DOI: 10.1177/00221678241234949 ISSN: 0022-1678

Sexual Victimization and the Existential Impact of #MeToo

Rachel E. Williamson, Selina Hardt, Emily P. Courtney, Jamie L. Goldenberg
  • Sociology and Political Science
  • Philosophy
  • Social Psychology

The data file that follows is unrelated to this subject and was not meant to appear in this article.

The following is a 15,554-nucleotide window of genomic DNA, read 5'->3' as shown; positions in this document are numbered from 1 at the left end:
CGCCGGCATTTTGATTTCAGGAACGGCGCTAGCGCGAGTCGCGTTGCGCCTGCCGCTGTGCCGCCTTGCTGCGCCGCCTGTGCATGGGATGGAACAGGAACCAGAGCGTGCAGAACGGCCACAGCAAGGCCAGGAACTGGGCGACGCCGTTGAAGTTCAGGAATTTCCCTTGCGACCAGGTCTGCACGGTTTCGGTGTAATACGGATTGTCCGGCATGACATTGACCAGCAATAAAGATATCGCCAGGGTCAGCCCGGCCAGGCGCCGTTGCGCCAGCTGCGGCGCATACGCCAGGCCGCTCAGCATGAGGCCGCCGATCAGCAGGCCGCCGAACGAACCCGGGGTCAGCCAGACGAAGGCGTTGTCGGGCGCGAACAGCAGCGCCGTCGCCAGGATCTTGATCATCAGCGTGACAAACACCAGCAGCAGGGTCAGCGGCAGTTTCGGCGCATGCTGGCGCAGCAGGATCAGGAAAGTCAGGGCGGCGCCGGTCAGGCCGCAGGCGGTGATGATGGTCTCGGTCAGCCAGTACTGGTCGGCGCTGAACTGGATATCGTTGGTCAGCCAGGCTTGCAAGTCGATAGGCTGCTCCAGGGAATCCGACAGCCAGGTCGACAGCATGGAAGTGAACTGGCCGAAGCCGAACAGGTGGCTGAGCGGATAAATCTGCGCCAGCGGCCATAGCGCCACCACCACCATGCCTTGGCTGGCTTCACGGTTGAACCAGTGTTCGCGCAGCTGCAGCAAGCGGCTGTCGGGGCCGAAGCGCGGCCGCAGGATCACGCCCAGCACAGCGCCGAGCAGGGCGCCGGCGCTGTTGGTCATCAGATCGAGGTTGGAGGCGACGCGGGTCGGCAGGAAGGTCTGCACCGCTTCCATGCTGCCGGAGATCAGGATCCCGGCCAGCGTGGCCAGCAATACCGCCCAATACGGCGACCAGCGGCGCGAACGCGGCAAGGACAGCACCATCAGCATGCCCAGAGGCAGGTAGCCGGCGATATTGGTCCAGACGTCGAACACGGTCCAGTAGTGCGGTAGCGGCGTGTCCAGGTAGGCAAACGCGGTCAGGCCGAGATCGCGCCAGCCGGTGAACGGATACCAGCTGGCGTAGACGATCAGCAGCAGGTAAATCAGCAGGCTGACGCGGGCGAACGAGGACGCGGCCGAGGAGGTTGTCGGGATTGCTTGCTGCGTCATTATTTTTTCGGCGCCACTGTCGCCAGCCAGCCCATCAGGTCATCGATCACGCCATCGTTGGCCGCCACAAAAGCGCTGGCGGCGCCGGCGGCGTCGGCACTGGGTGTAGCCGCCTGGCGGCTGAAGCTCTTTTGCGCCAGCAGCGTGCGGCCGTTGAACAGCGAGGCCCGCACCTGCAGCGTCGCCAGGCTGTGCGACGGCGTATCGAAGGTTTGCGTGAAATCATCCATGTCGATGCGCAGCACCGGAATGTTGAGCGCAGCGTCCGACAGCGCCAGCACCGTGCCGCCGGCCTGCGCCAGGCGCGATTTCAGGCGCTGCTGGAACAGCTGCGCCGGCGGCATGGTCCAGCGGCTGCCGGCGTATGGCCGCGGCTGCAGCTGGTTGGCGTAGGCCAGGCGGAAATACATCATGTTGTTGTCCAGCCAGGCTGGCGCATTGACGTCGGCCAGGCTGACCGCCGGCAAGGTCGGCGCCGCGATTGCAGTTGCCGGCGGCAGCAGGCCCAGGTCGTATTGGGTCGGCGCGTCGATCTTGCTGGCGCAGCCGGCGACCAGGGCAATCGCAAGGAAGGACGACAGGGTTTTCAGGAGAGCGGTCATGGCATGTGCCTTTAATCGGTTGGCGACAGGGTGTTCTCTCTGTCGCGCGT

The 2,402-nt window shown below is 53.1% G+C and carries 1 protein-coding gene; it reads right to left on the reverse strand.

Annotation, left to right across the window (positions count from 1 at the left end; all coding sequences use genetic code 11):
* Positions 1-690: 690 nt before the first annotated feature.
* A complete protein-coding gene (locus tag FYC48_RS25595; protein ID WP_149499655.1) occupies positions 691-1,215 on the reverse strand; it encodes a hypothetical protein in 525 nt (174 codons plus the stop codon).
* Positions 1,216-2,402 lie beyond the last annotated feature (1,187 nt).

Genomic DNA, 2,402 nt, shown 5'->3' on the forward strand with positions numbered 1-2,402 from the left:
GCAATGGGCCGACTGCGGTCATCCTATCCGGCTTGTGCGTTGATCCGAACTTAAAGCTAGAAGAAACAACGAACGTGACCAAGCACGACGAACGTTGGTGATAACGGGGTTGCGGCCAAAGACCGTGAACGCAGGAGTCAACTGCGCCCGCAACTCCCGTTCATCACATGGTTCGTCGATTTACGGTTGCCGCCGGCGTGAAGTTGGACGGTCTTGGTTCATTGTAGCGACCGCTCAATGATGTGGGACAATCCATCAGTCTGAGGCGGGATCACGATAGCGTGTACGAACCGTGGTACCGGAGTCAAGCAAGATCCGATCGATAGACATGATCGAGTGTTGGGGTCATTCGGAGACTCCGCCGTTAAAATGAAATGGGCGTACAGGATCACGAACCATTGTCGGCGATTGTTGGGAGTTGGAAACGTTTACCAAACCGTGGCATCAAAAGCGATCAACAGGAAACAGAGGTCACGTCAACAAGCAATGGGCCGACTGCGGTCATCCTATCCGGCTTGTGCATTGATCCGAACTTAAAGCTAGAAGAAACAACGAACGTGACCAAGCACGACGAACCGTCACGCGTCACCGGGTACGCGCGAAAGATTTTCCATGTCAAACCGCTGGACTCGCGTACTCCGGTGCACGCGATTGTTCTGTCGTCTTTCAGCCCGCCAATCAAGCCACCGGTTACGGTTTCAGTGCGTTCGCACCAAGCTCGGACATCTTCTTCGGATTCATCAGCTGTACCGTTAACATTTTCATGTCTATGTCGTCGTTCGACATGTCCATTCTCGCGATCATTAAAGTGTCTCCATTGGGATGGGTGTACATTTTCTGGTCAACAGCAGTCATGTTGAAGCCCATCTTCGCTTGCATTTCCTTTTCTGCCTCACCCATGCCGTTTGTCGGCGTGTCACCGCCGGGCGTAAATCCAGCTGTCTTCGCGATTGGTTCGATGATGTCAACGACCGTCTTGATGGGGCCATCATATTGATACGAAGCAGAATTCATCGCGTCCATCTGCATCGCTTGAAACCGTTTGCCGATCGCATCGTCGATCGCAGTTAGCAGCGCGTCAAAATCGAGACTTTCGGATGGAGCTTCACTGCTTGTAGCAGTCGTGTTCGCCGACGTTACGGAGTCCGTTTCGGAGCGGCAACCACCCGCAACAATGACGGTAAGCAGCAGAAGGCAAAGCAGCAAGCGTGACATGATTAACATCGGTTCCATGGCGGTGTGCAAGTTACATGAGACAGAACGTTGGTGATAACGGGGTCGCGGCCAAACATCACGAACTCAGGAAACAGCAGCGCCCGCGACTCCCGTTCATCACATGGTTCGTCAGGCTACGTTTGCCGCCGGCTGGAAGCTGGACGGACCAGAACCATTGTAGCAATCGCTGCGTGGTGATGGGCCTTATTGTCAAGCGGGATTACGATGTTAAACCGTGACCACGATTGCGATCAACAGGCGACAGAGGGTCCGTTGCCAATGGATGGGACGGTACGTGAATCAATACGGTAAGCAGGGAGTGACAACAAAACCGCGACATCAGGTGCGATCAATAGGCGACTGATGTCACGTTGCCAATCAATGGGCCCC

The MeToo movement heightened reminders of sexual violence, while also providing opportunities for collective support and meaning. To explore the existential impact of exposure to online content related to sexual violence, we randomly assigned participants ( N = 537) to one of three conditions involving reading tweets presenting statistics about either: sexual violence, sexual violence paired with the #MeToo hashtag, or property theft. Participants then completed a measure of unconscious death thought accessibility (DTA) and the Existential Concerns Questionnaire (ECQ). Participants also reported on history of sexual victimization and described their views on the MeToo movement. Open-ended responses were coded as reflecting neutral, positive, or negative views of the movement. An inductive content analysis resulted in eight central themes, including: sense of community, raising awareness/promoting change, and movement being misused. Following coding, and with both DTA and ECQ as outcomes, we ran a 3 (condition) x 3 (MeToo views: positive, negative, neutral) x 2 (victimization history) ANOVA. A significant main effect of victimization was found for both implicit and explicit measures of existential anxiety: those with a history of sexual victimization reported higher DTA and ECQ scores compared with those with no reported history. A significant Condition x Views interaction was also found, such that, within the MeToo condition, those with positive views of the movement had lower DTA compared with those with neutral or negative views. Results highlight the relevance of existential impact to sexual victimization, as well as the potential for social movements to buffer these impacts.

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